Thirteen motions for adjournment were made, and while the majority varied from 150 to 77, the minority never rose above 5. The seven obstructives were all Irish members—Mr. Parnell, Mr. Biggar, Mr. O'Donnell, Mr. Power, Mr. Gray, Mr. Kirk, and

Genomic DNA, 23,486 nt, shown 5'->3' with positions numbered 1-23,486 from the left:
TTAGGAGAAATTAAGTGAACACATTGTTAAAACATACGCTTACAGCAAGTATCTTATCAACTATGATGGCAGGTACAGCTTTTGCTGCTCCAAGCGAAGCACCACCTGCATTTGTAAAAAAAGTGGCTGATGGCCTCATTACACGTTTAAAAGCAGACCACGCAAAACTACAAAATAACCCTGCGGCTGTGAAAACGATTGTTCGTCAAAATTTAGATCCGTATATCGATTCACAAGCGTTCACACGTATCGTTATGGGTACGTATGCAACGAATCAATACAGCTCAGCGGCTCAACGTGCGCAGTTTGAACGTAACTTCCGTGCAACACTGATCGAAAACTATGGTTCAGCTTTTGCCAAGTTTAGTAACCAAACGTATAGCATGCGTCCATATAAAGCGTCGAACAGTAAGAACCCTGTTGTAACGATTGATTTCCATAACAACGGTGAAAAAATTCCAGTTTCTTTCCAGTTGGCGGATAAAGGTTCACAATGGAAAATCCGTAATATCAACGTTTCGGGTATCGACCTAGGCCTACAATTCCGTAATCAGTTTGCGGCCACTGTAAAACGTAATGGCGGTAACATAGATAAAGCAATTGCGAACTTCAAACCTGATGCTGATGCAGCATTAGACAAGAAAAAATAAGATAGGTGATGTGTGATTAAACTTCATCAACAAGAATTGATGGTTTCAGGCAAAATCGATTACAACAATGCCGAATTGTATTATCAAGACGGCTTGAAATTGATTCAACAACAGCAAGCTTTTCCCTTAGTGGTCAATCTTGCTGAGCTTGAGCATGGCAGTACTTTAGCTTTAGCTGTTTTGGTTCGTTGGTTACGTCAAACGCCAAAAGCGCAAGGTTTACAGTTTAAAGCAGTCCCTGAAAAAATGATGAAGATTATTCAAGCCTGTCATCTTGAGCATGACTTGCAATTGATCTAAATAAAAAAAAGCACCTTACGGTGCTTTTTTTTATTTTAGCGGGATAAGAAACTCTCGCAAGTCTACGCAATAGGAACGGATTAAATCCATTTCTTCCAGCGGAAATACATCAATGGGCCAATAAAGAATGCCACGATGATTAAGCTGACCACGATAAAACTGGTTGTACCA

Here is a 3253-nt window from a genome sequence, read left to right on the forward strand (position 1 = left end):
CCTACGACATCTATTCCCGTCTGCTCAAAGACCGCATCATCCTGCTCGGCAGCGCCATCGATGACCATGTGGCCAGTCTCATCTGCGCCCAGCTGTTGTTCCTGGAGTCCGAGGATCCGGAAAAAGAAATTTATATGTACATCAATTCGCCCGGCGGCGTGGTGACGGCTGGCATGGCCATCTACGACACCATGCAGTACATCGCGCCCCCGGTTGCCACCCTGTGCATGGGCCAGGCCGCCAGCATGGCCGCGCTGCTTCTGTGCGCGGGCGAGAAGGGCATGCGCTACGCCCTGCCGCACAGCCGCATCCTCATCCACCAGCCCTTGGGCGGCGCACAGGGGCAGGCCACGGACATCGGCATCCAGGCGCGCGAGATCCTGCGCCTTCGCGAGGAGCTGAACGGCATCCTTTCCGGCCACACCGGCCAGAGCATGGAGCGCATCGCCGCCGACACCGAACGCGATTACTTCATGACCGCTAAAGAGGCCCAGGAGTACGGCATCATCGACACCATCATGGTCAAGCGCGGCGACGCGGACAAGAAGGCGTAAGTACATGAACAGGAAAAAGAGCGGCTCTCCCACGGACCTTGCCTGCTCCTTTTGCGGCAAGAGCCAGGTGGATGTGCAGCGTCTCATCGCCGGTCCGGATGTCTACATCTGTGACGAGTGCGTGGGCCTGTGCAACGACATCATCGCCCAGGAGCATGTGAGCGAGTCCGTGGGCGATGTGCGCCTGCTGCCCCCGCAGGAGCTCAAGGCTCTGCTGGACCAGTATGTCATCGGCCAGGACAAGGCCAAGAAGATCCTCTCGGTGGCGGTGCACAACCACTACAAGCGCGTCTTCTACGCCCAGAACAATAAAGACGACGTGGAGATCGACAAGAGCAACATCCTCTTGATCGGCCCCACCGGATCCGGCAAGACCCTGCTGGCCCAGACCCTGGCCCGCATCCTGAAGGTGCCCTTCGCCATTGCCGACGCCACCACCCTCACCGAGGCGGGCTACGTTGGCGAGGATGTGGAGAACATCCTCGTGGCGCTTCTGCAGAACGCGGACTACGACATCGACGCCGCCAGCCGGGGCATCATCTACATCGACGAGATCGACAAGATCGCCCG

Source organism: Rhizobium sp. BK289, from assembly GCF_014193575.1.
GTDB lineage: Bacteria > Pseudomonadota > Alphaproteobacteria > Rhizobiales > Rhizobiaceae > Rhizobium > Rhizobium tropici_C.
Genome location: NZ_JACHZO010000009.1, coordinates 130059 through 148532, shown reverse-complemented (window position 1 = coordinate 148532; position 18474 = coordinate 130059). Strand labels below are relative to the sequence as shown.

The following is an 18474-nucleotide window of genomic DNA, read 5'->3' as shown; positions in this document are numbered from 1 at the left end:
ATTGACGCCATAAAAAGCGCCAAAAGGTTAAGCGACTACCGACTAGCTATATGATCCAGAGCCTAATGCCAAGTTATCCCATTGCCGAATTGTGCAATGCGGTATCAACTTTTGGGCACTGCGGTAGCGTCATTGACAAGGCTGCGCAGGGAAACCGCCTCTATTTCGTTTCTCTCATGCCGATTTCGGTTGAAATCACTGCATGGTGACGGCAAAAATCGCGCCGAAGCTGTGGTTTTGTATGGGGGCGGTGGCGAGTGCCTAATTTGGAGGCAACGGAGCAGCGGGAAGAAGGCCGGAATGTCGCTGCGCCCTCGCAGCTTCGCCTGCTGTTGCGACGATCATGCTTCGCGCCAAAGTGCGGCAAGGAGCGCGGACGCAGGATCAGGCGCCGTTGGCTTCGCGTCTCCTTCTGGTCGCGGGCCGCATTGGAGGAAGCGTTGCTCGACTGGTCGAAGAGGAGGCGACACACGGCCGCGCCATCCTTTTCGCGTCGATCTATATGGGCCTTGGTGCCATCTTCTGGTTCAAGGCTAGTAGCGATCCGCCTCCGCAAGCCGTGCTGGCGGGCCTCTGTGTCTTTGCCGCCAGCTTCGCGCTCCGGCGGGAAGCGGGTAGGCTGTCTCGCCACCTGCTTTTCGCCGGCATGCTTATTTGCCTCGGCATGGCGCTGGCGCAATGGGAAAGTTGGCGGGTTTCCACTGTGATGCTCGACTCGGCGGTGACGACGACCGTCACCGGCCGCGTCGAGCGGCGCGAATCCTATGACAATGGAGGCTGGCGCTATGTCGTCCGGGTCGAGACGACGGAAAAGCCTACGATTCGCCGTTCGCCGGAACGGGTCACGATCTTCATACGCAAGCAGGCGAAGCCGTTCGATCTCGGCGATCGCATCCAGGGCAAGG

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Captain Nolan; and the only English members from whom they received any countenance were Mr. Fawcett and Mr. Courtney. Both retired about 4 o'clock. In the course of one beated discussion Mr. Butt took occasion to repudiate the claim of the obstructives to represent the Irish party, declaring that if he thought such a thing possible he would retire from the political arena altogether. I deny, said he, that those who act contrary to the pledges given to the Irish party are members of that party. I know that the Irish party have repudiated the honourable member for Dungarvan, Mr. O'Donnell (Loud cheers). I would be false to my countrymen if I did not say that; and if I thought the honourable member represented the Irish party, and if the Irish party represented my country—and he does not represent my country—I would retire from Irish politics as from a vulgar brawl in which no man can take part with dignity to himself or advantage to his country (Loud cheers). During the protracted sitting the composition of the House was constantly undergoing a change, members relieving each other at intervals in relays, although a few remained from beginning to end. Between three and four o'clock Mr. Childers relieved Mr. Raikes. At half-past six Mr. W. H. Smith took the chair, and he, in turn, was succeeded by Sir H. Selwin-Ibbetson. After the thirteenth division the minority began to show some signs of flagging. A speech from Captain Nolan provoked a final scene, in the course of which Mr. Gray, in acrimonious language, taunted the Leader of the House with lack of courage to carry out his threat of suspending the Obstructives, and challenged him to attempt it; and Sir W. Harcourt was loudly cheered in explaining that the House bad shown forbearance to the minority, because it wished to give them rope enough,” and to enable the country to understand the grounds on which punishment would be inflicted on them. The Chancellor of the Exchequer, in reviewing the situation, remarked significantly that there were now two courses open to the Committee, either to try a last effort to complete the Bill in the regular manner, or to make a report to the House with a view of some action. Upon this Mr. O'Donnell said that as the contest had now ceased to be one of physical endurance, and as a threat of force had been held out, he would not prolong a contest from which he would have withdrawn long ago but for his engagements. The Committee was then, after an interval of nearly ten hours, allowed to resume the consideration of the Clauses, and shortly after two the Bill was completed, and the Chairman amid prolonged cheering, was ordered to report it with amendments to the House. The exact length of the sitting of the Committee was twenty hours and fifty minutes, and one of its noteworthy incidents was the first appearance of Lord Beaconsfield in the House since his withdrawal to a calmer sphere. From the strangers' gallery he watched the scene with an air of curious wonder. As the night and second day of the sitting of the House went on, the liveliest interest was taken